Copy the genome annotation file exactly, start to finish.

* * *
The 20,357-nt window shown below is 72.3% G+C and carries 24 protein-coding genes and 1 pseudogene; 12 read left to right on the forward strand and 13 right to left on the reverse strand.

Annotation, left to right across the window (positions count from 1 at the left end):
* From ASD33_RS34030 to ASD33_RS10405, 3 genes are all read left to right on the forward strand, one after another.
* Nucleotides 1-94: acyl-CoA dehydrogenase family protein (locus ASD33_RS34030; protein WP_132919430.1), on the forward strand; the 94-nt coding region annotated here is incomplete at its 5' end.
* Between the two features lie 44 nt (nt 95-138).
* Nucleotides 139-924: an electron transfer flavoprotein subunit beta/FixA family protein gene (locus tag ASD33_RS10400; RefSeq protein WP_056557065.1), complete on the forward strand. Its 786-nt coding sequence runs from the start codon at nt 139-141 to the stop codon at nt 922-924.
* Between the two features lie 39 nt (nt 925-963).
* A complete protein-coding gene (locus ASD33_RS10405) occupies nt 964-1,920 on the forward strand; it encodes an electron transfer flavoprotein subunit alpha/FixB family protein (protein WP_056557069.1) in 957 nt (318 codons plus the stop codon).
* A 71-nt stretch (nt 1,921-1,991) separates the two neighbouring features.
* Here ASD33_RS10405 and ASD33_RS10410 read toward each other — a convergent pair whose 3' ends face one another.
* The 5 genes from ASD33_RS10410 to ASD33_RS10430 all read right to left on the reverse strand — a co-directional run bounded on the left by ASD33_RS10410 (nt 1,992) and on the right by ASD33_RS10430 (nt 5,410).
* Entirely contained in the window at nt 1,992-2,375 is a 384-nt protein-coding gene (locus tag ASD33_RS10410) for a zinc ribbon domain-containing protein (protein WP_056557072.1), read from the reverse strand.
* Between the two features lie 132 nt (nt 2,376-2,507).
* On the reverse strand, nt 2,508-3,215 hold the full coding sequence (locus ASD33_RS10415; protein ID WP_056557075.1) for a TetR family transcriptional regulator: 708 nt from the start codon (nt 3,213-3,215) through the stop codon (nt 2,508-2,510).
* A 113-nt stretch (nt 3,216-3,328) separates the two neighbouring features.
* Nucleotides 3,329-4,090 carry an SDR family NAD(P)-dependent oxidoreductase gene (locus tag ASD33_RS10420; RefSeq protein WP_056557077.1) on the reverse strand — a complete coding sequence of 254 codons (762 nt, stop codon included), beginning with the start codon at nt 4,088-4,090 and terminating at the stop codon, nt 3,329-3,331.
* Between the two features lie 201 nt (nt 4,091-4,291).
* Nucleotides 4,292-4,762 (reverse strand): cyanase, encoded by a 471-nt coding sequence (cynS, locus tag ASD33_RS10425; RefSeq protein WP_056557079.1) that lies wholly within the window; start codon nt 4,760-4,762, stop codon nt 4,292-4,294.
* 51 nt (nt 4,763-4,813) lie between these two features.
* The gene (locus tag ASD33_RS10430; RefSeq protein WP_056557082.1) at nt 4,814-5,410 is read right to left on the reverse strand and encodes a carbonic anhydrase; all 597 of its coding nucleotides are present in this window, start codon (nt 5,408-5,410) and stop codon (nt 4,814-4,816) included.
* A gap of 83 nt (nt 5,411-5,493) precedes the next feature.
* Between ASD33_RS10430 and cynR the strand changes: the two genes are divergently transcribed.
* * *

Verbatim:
The 20,357-nt window shown below is 72.3% G+C and carries 24 protein-coding genes and 1 pseudogene; 12 read left to right on the forward strand and 13 right to left on the reverse strand.

Annotation, left to right across the window (positions count from 1 at the left end):
* From ASD33_RS34030 to ASD33_RS10405, 3 genes are all read left to right on the forward strand, one after another.
* Nucleotides 1-94: acyl-CoA dehydrogenase family protein (locus ASD33_RS34030; protein WP_132919430.1), on the forward strand; the 94-nt coding region annotated here is incomplete at its 5' end.
* Between the two features lie 44 nt (nt 95-138).
* Nucleotides 139-924: an electron transfer flavoprotein subunit beta/FixA family protein gene (locus tag ASD33_RS10400; RefSeq protein WP_056557065.1), complete on the forward strand. Its 786-nt coding sequence runs from the start codon at nt 139-141 to the stop codon at nt 922-924.
* Between the two features lie 39 nt (nt 925-963).
* A complete protein-coding gene (locus ASD33_RS10405) occupies nt 964-1,920 on the forward strand; it encodes an electron transfer flavoprotein subunit alpha/FixB family protein (protein WP_056557069.1) in 957 nt (318 codons plus the stop codon).
* A 71-nt stretch (nt 1,921-1,991) separates the two neighbouring features.
* Here ASD33_RS10405 and ASD33_RS10410 read toward each other — a convergent pair whose 3' ends face one another.
* The 5 genes from ASD33_RS10410 to ASD33_RS10430 all read right to left on the reverse strand — a co-directional run bounded on the left by ASD33_RS10410 (nt 1,992) and on the right by ASD33_RS10430 (nt 5,410).
* Entirely contained in the window at nt 1,992-2,375 is a 384-nt protein-coding gene (locus tag ASD33_RS10410) for a zinc ribbon domain-containing protein (protein WP_056557072.1), read from the reverse strand.
* Between the two features lie 132 nt (nt 2,376-2,507).
* On the reverse strand, nt 2,508-3,215 hold the full coding sequence (locus ASD33_RS10415; protein ID WP_056557075.1) for a TetR family transcriptional regulator: 708 nt from the start codon (nt 3,213-3,215) through the stop codon (nt 2,508-2,510).
* A 113-nt stretch (nt 3,216-3,328) separates the two neighbouring features.
* Nucleotides 3,329-4,090 carry an SDR family NAD(P)-dependent oxidoreductase gene (locus tag ASD33_RS10420; RefSeq protein WP_056557077.1) on the reverse strand — a complete coding sequence of 254 codons (762 nt, stop codon included), beginning with the start codon at nt 4,088-4,090 and terminating at the stop codon, nt 3,329-3,331.
* Between the two features lie 201 nt (nt 4,091-4,291).
* Nucleotides 4,292-4,762 (reverse strand): cyanase, encoded by a 471-nt coding sequence (cynS, locus tag ASD33_RS10425; RefSeq protein WP_056557079.1) that lies wholly within the window; start codon nt 4,760-4,762, stop codon nt 4,292-4,294.
* 51 nt (nt 4,763-4,813) lie between these two features.
* The gene (locus tag ASD33_RS10430; RefSeq protein WP_056557082.1) at nt 4,814-5,410 is read right to left on the reverse strand and encodes a carbonic anhydrase; all 597 of its coding nucleotides are present in this window, start codon (nt 5,408-5,410) and stop codon (nt 4,814-4,816) included.
* A gap of 83 nt (nt 5,411-5,493) precedes the next feature.
* Between ASD33_RS10430 and cynR the strand changes: the two genes are divergently transcribed.